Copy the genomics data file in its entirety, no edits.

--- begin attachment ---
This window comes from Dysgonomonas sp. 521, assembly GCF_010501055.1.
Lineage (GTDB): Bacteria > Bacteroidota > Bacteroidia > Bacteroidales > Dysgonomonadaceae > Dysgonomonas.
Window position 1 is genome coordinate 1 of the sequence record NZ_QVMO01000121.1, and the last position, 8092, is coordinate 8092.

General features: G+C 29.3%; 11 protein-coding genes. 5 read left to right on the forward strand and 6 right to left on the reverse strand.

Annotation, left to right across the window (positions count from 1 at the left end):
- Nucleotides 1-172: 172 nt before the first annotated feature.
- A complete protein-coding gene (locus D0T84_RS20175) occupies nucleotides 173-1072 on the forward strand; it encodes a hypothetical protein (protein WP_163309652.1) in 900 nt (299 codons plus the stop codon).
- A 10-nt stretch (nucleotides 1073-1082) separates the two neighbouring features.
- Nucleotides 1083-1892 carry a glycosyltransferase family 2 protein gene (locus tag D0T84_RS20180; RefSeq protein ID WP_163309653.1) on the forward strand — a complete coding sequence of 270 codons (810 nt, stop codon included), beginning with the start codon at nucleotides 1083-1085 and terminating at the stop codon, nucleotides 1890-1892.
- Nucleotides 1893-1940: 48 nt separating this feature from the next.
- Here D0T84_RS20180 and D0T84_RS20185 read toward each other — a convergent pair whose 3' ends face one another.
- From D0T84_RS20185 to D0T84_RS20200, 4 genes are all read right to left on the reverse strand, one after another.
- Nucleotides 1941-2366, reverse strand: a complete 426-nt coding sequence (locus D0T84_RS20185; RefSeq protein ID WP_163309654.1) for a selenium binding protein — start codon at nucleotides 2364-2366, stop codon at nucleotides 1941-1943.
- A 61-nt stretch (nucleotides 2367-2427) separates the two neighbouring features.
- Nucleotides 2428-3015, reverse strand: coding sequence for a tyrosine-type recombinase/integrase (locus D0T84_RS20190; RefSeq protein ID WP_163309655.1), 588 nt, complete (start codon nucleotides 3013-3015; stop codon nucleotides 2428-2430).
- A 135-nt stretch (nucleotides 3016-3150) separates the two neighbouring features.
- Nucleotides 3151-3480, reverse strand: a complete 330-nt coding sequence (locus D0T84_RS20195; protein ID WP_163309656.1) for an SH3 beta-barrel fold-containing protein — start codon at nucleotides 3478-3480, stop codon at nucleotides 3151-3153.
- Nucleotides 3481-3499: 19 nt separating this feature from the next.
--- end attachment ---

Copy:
This window comes from Dysgonomonas sp. 521, assembly GCF_010501055.1.
Lineage (GTDB): Bacteria > Bacteroidota > Bacteroidia > Bacteroidales > Dysgonomonadaceae > Dysgonomonas.
Window position 1 is genome coordinate 1 of the sequence record NZ_QVMO01000121.1, and the last position, 8092, is coordinate 8092.

General features: G+C 29.3%; 11 protein-coding genes. 5 read left to right on the forward strand and 6 right to left on the reverse strand.

Annotation, left to right across the window (positions count from 1 at the left end):
- Nucleotides 1-172: 172 nt before the first annotated feature.
- A complete protein-coding gene (locus D0T84_RS20175) occupies nucleotides 173-1072 on the forward strand; it encodes a hypothetical protein (protein WP_163309652.1) in 900 nt (299 codons plus the stop codon).
- A 10-nt stretch (nucleotides 1073-1082) separates the two neighbouring features.
- Nucleotides 1083-1892 carry a glycosyltransferase family 2 protein gene (locus tag D0T84_RS20180; RefSeq protein ID WP_163309653.1) on the forward strand — a complete coding sequence of 270 codons (810 nt, stop codon included), beginning with the start codon at nucleotides 1083-1085 and terminating at the stop codon, nucleotides 1890-1892.
- Nucleotides 1893-1940: 48 nt separating this feature from the next.
- Here D0T84_RS20180 and D0T84_RS20185 read toward each other — a convergent pair whose 3' ends face one another.
- From D0T84_RS20185 to D0T84_RS20200, 4 genes are all read right to left on the reverse strand, one after another.
- Nucleotides 1941-2366, reverse strand: a complete 426-nt coding sequence (locus D0T84_RS20185; RefSeq protein ID WP_163309654.1) for a selenium binding protein — start codon at nucleotides 2364-2366, stop codon at nucleotides 1941-1943.
- A 61-nt stretch (nucleotides 2367-2427) separates the two neighbouring features.
- Nucleotides 2428-3015, reverse strand: coding sequence for a tyrosine-type recombinase/integrase (locus D0T84_RS20190; RefSeq protein ID WP_163309655.1), 588 nt, complete (start codon nucleotides 3013-3015; stop codon nucleotides 2428-2430).
- A 135-nt stretch (nucleotides 3016-3150) separates the two neighbouring features.
- Nucleotides 3151-3480, reverse strand: a complete 330-nt coding sequence (locus D0T84_RS20195; protein ID WP_163309656.1) for an SH3 beta-barrel fold-containing protein — start codon at nucleotides 3478-3480, stop codon at nucleotides 3151-3153.
- Nucleotides 3481-3499: 19 nt separating this feature from the next.